2013 Bardstown Motorycle trip
Day 2

August 23

It was nice to wake up today somewhere other than my house. No remodeling. No fire pagers. No broken air conditioning. A couple days before our trip I came home from work to a funny sound and a warmer-than-usual house. The fan on the air conditioning condensor sounded like it was grinding rocks. Luckily, Donna had a window unit from her apartment days so I stuck it in the bedroom window and ordered a replacement fan motor. It'll be waiting for me after vacation. We'll make do until then.

We're meeting this morning at 8am for breakfast in the hotel lounge. Donna had set her alarm for 7:15. She got ready while I laid in bed being lazy. When she was done it was my turn.

Since we were on the ground floor it was only about 40 feet to the breakfast lounge. John & Debby were already there. I continued out the back door to the bikes where I hooked up the GPS and our helmets. They had biscuits and gravy which I love, but sometimes it doesn't love me, so I had some boiled eggs and toast.

The weather forecast for today is sunny, hot, and humid. No rain is forecast but right now it looks like it could rain. That is fine with me. I'll take overcast anyday when I'm riding. We'll be heading to Frankfort to tour the Buffalo Trace Distillery.

After breakfast we stood around the bikes enjoying vacation and the smokers smoke. There is one less smoker in our group. Mike quit smoking this summer! We clean the windshields and piddle around a while longer enjoying the ability to do vacation nothingness.

The tour at Buffalo Trace doesn't start until 11am so we had plenty of time to get there. As we started north on KY-555 I was annoyed to realize I had forgotten to deploy my camera. There were some nice old barns and garages I would have taken some pictures of. There was construction on the Bluegrass Parkway and it was two-lane for several miles. When it turned back to 4-lane we cranked up the speed and the cruise control.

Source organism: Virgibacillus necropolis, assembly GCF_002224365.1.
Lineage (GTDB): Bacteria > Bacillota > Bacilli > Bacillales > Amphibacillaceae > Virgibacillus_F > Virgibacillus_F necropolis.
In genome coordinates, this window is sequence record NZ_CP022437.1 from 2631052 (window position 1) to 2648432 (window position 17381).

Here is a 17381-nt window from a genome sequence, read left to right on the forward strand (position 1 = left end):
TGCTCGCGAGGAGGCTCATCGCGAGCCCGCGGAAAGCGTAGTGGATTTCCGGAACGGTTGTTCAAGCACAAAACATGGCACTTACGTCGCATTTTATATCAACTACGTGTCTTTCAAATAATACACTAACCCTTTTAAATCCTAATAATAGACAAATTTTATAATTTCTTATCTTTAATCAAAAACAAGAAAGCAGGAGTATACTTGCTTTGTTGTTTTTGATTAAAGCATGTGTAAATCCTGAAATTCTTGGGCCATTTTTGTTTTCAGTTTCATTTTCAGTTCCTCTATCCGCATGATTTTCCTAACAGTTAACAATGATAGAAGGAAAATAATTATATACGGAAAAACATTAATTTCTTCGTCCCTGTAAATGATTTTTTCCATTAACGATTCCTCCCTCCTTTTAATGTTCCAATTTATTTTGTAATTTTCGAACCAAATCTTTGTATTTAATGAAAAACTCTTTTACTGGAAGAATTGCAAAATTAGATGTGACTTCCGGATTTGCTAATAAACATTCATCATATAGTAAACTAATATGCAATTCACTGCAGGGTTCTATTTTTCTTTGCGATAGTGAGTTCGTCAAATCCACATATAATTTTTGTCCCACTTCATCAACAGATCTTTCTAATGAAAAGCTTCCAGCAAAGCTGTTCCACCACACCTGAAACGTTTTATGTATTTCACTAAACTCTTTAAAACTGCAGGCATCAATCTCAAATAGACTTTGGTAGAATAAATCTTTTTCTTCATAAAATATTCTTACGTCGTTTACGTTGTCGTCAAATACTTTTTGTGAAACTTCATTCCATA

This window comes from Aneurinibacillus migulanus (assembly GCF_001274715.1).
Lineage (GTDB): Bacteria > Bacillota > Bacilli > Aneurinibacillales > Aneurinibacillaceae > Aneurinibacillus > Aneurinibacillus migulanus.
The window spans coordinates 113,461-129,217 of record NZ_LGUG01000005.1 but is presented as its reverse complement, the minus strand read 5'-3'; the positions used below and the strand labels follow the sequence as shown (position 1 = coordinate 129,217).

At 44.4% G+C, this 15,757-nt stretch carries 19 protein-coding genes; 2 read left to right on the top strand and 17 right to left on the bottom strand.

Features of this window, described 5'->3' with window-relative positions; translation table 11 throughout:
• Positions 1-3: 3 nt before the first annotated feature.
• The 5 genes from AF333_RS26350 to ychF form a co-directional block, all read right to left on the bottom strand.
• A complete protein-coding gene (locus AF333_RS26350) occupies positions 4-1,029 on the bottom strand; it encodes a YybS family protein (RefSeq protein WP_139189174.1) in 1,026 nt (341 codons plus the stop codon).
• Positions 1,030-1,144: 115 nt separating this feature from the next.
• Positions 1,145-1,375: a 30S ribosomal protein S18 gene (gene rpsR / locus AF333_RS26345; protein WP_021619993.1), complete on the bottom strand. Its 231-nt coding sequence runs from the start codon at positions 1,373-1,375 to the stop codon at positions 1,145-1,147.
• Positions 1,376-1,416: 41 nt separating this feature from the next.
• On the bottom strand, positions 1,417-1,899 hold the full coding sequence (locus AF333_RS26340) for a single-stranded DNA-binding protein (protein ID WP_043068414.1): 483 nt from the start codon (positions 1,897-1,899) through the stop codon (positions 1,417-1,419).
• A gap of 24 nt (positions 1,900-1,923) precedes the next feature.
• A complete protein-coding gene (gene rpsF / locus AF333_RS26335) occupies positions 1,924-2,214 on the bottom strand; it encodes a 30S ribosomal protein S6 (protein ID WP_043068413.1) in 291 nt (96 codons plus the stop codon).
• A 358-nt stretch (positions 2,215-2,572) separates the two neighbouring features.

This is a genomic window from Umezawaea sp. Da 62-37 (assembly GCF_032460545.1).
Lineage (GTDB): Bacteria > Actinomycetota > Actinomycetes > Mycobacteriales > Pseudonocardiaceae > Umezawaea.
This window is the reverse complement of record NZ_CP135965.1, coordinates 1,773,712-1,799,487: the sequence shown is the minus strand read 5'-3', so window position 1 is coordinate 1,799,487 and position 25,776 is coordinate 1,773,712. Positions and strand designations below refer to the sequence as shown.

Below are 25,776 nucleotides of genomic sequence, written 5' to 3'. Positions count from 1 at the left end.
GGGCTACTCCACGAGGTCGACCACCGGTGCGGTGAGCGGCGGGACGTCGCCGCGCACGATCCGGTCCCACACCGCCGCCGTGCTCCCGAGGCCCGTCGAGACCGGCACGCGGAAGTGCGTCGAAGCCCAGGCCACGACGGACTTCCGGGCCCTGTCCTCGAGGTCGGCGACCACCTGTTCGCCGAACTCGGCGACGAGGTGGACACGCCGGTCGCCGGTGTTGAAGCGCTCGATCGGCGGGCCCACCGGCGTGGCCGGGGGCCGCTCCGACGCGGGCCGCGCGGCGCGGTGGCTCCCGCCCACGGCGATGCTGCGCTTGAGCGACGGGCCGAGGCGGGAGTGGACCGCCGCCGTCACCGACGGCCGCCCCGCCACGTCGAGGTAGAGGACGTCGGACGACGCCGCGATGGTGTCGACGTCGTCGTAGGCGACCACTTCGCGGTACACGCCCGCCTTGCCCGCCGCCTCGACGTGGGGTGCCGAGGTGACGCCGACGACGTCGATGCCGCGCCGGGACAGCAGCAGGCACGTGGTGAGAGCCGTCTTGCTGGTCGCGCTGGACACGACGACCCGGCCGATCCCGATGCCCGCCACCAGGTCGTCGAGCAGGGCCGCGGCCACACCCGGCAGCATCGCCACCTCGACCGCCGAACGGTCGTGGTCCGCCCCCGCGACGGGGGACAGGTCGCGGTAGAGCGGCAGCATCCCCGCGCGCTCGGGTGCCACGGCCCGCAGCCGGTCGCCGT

My wireless mouse batteries were dead and Donna needed a few items so we decided if a Walmart presented itself we would stop and kill some time there. After all...going to Walmart is a vacation tradition. Tradition was maintained in Lawrenceburg. We got the supplies we needed. We talked to a couple guys in the parking lot about motorcycles. It sprinkled for about 15 seconds.

We arrived at Buffalo Trace about 20 minutes before our tour. We smoked, piddled, and noticed another bike's rear tire was having some tire clearance issues. Did I mention Buffalo Trace has motorcycle parking right up front?

It was a short walk from the parking lot to the gift shop. We have did the tour where they describe the distillation process so today we are doing a tour that is more about the history of the distillery. We found out this tour didn't start until 11:30 so this gave us some more time to look around the gift shop, take some pictures outside, and use the restroom. Donna and I eventually found a nice couch in their lounge area. I might have nodded off for a few minutes.

At 11:30 our tour started in the lounge area where our tour guide gave some history on the area in general and Buffalo Trace in particular. I'm not going to describe every aspect of the tour, just the highlights as I see them. Donna got teased a couple times about her Wild Turkey shirt.

I'm a train nerd. Just ask Donna. Buffalo Trace used to have almost three miles of track on their facility. Trains brought in coal for their boilers, grains for their distillation process, and other supplies. About 30 years ago a flood washed out a railroad bridge which was never rebuilt so now they rely solely on trucks for their supplies. This section of track is the only track left at the distillery. Sigh....

This older building is attached to the building where they receive their grains. It used to house the George C. Dickel distillery from the 1930's through the 1950's. Now it is used for storage. This building is next to the Kentucky River.